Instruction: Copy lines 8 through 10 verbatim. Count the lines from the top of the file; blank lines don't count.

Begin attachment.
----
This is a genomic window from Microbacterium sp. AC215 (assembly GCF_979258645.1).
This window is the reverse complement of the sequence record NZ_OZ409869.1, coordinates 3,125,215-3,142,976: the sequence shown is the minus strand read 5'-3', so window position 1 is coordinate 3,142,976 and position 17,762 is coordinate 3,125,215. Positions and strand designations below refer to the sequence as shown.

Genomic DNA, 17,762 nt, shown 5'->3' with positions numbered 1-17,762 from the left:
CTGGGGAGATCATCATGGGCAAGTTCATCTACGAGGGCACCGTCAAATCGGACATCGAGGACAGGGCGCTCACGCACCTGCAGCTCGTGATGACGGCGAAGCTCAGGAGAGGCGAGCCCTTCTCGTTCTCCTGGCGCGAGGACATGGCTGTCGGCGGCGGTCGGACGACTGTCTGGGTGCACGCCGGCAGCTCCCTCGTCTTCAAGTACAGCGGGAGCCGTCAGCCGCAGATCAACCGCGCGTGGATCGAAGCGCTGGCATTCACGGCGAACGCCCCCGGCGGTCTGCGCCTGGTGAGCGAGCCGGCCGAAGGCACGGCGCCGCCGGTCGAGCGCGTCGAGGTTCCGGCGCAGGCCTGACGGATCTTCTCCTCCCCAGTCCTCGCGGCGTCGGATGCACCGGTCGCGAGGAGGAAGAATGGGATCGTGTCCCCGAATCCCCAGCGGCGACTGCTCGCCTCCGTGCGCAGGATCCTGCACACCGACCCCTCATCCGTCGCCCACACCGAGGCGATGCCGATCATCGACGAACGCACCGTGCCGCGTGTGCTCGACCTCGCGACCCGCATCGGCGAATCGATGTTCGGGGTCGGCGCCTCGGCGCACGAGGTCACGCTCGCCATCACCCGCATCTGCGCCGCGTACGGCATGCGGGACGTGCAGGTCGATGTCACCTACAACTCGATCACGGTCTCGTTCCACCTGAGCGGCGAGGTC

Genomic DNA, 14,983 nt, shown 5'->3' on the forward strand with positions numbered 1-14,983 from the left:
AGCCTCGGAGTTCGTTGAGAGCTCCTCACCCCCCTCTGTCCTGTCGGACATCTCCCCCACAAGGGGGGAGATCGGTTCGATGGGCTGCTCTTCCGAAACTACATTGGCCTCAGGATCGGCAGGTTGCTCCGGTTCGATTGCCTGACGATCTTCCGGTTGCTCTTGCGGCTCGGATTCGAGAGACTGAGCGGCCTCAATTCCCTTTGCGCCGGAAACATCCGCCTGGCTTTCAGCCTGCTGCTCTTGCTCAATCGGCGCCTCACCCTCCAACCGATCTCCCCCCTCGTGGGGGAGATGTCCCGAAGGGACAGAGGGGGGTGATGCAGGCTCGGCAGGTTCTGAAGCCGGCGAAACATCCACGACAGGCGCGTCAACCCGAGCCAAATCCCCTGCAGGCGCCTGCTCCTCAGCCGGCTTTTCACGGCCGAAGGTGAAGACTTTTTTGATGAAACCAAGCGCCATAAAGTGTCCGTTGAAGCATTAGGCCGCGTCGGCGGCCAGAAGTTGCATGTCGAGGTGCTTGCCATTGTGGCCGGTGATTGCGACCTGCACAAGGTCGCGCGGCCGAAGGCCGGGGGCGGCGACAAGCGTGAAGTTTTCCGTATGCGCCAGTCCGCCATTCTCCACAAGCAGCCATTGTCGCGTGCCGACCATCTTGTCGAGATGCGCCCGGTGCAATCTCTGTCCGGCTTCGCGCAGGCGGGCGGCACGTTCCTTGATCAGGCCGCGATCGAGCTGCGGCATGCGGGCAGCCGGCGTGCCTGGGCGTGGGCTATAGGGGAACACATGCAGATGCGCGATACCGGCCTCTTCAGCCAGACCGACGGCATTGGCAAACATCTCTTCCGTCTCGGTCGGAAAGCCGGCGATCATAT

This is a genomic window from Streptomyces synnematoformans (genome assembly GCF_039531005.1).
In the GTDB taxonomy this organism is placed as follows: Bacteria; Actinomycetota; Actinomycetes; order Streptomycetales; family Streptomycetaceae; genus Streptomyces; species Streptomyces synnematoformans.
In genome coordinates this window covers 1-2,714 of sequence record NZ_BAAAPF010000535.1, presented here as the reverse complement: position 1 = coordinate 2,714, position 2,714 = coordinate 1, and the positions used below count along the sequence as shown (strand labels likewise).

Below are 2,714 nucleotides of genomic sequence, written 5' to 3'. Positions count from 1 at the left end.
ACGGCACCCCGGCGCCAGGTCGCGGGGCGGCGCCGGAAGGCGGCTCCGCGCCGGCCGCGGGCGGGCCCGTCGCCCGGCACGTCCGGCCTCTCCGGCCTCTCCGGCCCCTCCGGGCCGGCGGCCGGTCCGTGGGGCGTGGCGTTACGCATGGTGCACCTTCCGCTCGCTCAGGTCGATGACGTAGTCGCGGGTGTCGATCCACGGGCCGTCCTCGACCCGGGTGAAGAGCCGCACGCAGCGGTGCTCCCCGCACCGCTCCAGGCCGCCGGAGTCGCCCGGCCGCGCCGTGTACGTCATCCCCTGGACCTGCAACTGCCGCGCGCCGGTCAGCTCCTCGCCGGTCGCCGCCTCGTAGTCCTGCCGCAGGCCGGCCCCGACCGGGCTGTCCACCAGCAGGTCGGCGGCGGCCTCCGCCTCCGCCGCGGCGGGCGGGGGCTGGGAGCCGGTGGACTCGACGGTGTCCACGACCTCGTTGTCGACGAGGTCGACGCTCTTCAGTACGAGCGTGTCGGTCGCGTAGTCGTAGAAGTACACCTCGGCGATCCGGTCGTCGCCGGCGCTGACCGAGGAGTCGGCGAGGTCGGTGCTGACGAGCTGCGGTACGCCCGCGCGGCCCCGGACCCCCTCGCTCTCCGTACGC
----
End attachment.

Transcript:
In the GTDB taxonomy this organism is placed as follows: Bacteria; Actinomycetota; Actinomycetes; order Streptomycetales; family Streptomycetaceae; genus Streptomyces; species Streptomyces synnematoformans.
In genome coordinates this window covers 1-2,714 of sequence record NZ_BAAAPF010000535.1, presented here as the reverse complement: position 1 = coordinate 2,714, position 2,714 = coordinate 1, and the positions used below count along the sequence as shown (strand labels likewise).

Below are 2,714 nucleotides of genomic sequence, written 5' to 3'. Positions count from 1 at the left end.